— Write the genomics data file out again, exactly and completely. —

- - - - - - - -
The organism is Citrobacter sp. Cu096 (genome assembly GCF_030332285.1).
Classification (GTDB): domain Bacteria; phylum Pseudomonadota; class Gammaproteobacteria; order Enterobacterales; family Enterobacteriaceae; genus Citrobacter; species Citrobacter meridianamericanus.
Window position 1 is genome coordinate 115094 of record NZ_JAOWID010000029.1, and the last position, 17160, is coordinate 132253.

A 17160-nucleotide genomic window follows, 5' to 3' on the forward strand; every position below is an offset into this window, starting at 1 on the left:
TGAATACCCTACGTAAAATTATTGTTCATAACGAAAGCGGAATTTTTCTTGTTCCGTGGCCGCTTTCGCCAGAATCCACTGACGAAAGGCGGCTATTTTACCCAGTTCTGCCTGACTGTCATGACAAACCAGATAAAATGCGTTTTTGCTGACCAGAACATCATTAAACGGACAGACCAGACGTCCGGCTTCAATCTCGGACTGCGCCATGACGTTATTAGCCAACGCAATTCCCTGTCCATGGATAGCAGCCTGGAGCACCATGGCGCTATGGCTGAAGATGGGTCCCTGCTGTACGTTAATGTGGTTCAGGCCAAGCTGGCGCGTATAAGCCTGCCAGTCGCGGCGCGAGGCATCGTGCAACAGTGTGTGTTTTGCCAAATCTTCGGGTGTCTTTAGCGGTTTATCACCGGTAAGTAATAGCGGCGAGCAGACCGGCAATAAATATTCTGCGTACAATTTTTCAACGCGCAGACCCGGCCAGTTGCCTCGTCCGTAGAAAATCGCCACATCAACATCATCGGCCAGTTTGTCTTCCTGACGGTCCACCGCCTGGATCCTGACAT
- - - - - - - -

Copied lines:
The organism is Citrobacter sp. Cu096 (genome assembly GCF_030332285.1).
Classification (GTDB): domain Bacteria; phylum Pseudomonadota; class Gammaproteobacteria; order Enterobacterales; family Enterobacteriaceae; genus Citrobacter; species Citrobacter meridianamericanus.
Window position 1 is genome coordinate 115094 of record NZ_JAOWID010000029.1, and the last position, 17160, is coordinate 132253.

A 17160-nucleotide genomic window follows, 5' to 3' on the forward strand; every position below is an offset into this window, starting at 1 on the left:
TGAATACCCTACGTAAAATTATTGTTCATAACGAAAGCGGAATTTTTCTTGTTCCGTGGCCGCTTTCGCCAGAATCCACTGACGAAAGGCGGCTATTTTACCCAGTTCTGCCTGACTGTCATGACAAACCAGATAAAATGCGTTTTTGCTGACCAGAACATCATTAAACGGACAGACCAGACGTCCGGCTTCAATCTCGGACTGCGCCATGACGTTATTAGCCAACGCAATTCCCTGTCCATGGATAGCAGCCTGGAGCACCATGGCGCTATGGCTGAAGATGGGTCCCTGCTGTACGTTAATGTGGTTCAGGCCAAGCTGGCGCGTATAAGCCTGCCAGTCGCGGCGCGAGGCATCGTGCAACAGTGTGTGTTTTGCCAAATCTTCGGGTGTCTTTAGCGGTTTATCACCGGTAAGTAATAGCGGCGAGCAGACCGGCAATAAATATTCTGCGTACAATTTTTCAACGCGCAGACCCGGCCAGTTGCCTCGTCCGTAGAAAATCGCCACATCAACATCATCGGCCAGTTTGTCTTCCTGACGGTCCACCGCCTGGATCCTGACAT